On December 29, 1986, Williams was found guilty of murder after a bench trial. Tr. at 250. After unsuccessfully pursuing a direct appeal and post-conviction relief, Williams filed this petition for a writ of habeas corpus, raising the following issues: (1) insufficient evidence supported a conviction for murder, rather than voluntary manslaughter; (2) ineffective assistance of counsel at trial; (3) ineffective assistance of counsel on appeal; and (4) various actions by the prosecution violated his right to due process. The respondent moves for denial of the writ, arguing that Williams procedurally defaulted his claims, and that the petitioner's claims are meritless in any event. Although we find that procedural default does not preclude us from considering Williams's claims, we deny habeas relief on the merits.

 II. Procedural Default

 The State argues that Williams failed, in the post-conviction proceedings, to file a timely petition for leave to appeal to the Illinois Supreme Court. The State points out that the appellate court affirmed the denial of post-conviction relief on March 21, 1994; because Williams filed a notice of intent to file a petition for leave to appeal on April 4, 1994, he obtained 35 days from March 21, 1994, pursuant to Ill. S. Ct. R. 315(b), to file the petition. The State reasons that, because Williams did not file the petition for leave to appeal until May 31, 1994, Williams procedurally defaulted his claims.

 It is generally true that a habeas petitioner's "failure to present constitutional claims before the highest state court will result in a procedural default unless the petitioner can show cause and prejudice." Mason v. Gramley, 9 F.3d 1345, 1347-48 (7th Cir. 1993). However, the record discloses that Williams did indeed file a timely petition for leave to appeal to the Illinois Supreme Court. As the respondent points out, Williams filed a notice of intent to file a petition for leave to appeal on April 4, 1994; but, on April 20, 1994, Williams apparently also filed a motion for extension of time to file a petition for leave to appeal. Pet.'s Request to Admit Evidence, Ex. 3 (R.23, docketed Apr. 20, 1995). According to Williams, and unrebutted by the State, the motion was granted. Indeed, Williams proffers a letter, dated a few days after Williams filed his petition for leave to appeal, from the Clerk of the Illinois Supreme Court. The letter stated that the Clerk "has filed your petition for leave to appeal" and "your petition will be presented to the Court for its consideration." Pet.'s Request to Admit Evidence, Ex. 3. In addition, the Illinois Supreme Court "denied" the petition for leave to appeal, rather than dismiss it as untimely. Pet.'s Mot., Ex. 11 (unpublished order) (No. 95-77322, Oct. 6, 1994). In light of the record, and the respondent's failure to reply to Williams's assertions, we conclude that Williams did not procedurally default by filing an untimely petition for leave to appeal during his post-conviction proceedings.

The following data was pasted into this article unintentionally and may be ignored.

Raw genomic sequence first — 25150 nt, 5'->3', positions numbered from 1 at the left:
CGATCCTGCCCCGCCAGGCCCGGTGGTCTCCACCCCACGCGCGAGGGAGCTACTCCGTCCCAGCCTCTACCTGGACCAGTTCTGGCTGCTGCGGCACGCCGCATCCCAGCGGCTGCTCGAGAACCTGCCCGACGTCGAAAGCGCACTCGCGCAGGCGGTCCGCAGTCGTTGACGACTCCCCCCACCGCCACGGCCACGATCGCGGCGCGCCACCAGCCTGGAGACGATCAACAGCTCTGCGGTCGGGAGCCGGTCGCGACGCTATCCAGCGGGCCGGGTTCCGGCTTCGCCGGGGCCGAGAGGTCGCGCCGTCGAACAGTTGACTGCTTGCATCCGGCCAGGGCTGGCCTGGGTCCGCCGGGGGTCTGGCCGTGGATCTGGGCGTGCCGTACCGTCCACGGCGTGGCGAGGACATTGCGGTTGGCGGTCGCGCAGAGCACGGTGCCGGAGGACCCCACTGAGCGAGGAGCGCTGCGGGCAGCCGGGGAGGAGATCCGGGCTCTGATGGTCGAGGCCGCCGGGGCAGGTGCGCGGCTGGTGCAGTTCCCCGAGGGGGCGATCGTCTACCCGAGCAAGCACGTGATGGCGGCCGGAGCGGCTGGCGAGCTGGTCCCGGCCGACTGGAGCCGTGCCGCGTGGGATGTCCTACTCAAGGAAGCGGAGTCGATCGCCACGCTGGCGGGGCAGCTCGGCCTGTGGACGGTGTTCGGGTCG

We observe, however, that the State entirely fails to argue that the petitioner procedurally defaulted claims that he failed to raise on direct appeal. See State's Answer at 5-6. In support of its procedural default position, the State only advances the (unsuccessful) argument that Williams failed to file a timely petition for leave to appeal in the post-conviction proceedings. However, it appears that Williams failed to raise on direct appeal most of the claims that he presents now; indeed, on direct appeal, the petitioner solely argued that the evidence was insufficient to support a murder conviction, rather than voluntary manslaughter. See Pet.'s Mot., Ex. 2. Williams would have been procedurally barred in post-conviction and federal habeas proceedings from raising those claims that could have been brought on direct appeal. Cruz v. Warden of Dwight Correctional Center, 907 F.2d 665, 670 (7th Cir. 1990) (citing Gornick v. Greer, 819 F.2d 160, 161 (7th Cir. 1987)). But the respondent fails to make this argument, and thus "waived ...